Critical Care Nursing
Critical care nurses are responsible for the optimal care of acutely and critically ill patients. These patients are facing the most life-threatening problems with varying needs. Critical care nurses face the additional responsibility for the emotional and psychosocial health of the patient, family and significant others. Their patients are of any diagnosis and of any age — neonatal, pediatric, or adult. Some patients may need brief care while others need critical care long term.
The idea of critical care nursing is fairly recent to come about. Intensive care units were first put into practice during the 1950s in order for nurses to care with very ill patients on a one-on-one basis. Critical care nurses must have highly advanced and specialized knowledge and experience for the care the most acutely ill patients. The nurses are skilled in the operation of the most advanced equipment and technology. Critically ill patients are highly unstable and vulnerable, and thus require vigilant and constant nursing care. Patients also require sophisticated interventions and complex treatments.
Critical care nursing encompasses a variety of roles, foremost that of patient advocate. As a patient advocate, the critical care nurse supports the basic rights, values and beliefs of the patient. Other roles include that of educator to the patient and family. The patient and family must also be provided with a healing and caring environment. As a researcher, the critical care nurse helps to discover new ways to treat, diagnose and prevent conditions of the critically ill patients.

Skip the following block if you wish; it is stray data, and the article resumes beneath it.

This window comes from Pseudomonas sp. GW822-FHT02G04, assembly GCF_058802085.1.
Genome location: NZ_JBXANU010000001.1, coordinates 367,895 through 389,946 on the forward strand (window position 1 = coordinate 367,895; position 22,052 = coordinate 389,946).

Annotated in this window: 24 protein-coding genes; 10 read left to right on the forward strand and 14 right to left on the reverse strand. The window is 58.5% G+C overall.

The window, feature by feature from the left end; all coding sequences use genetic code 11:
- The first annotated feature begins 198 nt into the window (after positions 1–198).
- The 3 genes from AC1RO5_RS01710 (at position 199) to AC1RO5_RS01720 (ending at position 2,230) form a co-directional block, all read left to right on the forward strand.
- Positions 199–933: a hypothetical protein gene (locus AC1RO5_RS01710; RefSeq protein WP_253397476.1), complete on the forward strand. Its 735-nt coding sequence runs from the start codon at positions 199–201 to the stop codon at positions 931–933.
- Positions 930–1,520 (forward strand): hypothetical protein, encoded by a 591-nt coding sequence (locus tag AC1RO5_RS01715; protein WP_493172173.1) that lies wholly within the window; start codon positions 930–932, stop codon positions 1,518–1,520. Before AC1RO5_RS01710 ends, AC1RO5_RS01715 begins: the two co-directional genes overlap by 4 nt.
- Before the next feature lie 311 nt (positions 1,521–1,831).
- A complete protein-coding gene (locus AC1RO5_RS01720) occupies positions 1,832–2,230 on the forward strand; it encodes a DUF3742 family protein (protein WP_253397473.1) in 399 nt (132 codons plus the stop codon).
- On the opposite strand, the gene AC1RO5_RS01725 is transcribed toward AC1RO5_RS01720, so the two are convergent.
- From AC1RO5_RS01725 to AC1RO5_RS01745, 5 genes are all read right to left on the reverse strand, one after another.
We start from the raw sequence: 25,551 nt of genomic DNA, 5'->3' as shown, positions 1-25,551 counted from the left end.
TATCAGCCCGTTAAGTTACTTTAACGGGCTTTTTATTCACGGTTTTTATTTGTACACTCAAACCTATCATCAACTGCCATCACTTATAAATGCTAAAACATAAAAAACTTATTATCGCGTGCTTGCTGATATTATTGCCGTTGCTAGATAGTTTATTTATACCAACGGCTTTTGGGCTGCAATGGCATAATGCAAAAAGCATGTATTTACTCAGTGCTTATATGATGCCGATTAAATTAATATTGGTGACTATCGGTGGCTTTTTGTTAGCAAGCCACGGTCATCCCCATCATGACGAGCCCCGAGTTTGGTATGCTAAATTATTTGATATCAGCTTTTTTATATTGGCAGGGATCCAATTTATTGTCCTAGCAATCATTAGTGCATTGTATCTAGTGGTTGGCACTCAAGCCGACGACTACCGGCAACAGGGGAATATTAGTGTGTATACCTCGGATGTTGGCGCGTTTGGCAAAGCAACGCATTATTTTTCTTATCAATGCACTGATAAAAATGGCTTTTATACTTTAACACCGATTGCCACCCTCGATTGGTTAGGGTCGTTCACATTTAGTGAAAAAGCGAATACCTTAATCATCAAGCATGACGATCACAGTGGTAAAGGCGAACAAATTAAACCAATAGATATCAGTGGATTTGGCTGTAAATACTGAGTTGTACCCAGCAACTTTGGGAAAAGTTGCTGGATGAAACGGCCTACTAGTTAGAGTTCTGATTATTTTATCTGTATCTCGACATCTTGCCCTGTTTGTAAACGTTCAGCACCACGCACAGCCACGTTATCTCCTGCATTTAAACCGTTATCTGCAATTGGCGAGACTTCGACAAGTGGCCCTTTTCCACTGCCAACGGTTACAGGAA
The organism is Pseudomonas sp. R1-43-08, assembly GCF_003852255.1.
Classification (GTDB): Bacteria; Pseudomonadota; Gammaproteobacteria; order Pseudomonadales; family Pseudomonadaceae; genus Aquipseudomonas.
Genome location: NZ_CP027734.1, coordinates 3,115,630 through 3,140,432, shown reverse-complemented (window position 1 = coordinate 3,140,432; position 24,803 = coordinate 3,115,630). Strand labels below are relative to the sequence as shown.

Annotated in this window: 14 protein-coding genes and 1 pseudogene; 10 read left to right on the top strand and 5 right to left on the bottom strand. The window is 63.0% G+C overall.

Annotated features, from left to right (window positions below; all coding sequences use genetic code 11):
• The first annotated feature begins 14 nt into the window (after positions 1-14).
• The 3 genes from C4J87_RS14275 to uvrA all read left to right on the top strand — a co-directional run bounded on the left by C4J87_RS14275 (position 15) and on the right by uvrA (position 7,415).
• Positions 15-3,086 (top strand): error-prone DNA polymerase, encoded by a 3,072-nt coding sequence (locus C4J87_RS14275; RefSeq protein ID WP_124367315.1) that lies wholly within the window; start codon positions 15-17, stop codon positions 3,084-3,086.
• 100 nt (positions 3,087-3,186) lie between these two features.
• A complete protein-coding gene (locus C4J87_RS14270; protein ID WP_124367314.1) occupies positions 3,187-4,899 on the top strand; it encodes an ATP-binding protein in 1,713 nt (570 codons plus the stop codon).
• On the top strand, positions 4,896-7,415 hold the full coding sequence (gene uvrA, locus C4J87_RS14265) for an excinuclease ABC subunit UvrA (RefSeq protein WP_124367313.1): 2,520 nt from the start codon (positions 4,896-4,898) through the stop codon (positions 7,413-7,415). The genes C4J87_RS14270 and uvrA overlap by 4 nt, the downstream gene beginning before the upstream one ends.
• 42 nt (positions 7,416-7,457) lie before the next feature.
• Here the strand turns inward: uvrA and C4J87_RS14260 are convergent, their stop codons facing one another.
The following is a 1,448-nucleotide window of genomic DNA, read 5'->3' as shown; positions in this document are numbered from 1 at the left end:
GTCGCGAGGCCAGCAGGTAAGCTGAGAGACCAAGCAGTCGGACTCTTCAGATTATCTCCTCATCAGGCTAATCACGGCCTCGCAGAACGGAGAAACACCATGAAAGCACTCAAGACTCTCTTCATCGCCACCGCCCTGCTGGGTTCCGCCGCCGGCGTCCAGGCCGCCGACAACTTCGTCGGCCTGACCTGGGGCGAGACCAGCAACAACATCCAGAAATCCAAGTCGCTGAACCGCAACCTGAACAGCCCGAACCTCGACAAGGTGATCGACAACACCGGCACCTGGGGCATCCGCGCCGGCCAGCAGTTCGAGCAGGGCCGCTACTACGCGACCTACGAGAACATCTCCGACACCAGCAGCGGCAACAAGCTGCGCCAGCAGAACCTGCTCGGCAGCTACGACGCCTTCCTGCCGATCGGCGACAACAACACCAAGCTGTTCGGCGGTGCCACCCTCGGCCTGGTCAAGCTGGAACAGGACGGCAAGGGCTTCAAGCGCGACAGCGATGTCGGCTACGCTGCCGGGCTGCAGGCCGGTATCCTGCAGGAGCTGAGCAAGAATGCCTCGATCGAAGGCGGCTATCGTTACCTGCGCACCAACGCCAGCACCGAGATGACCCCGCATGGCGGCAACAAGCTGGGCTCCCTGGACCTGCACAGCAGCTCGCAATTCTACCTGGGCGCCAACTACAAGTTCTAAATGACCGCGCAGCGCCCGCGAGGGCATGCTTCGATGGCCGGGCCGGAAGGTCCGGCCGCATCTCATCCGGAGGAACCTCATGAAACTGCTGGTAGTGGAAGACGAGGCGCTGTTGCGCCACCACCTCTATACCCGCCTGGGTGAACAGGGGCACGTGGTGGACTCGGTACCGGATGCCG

The critical care nurse works in hospital settings wherever patients are critically ill. This includes intensive care units (ICUs), cardiac care units, neonatal ICUs, pediatric ICUs, telemetry units, progressive care units, emergency departments, recovery rooms, and cardiac catheter labs. Outside of the hospital setting, critical care nursing is increasingly found in long-term care facilities, outpatient surgery centers, and home health.
To become involved in critical care nursing, you will need an advanced nursing degree. The University of Phoenix offers the following online nursing degree programs:
» Bachelor of Science in Nursing (Click for more info)
» Master of Science in Nursing (Click for more info)
» Or see online LPN to BSN, RN to BSN, or general nursing programs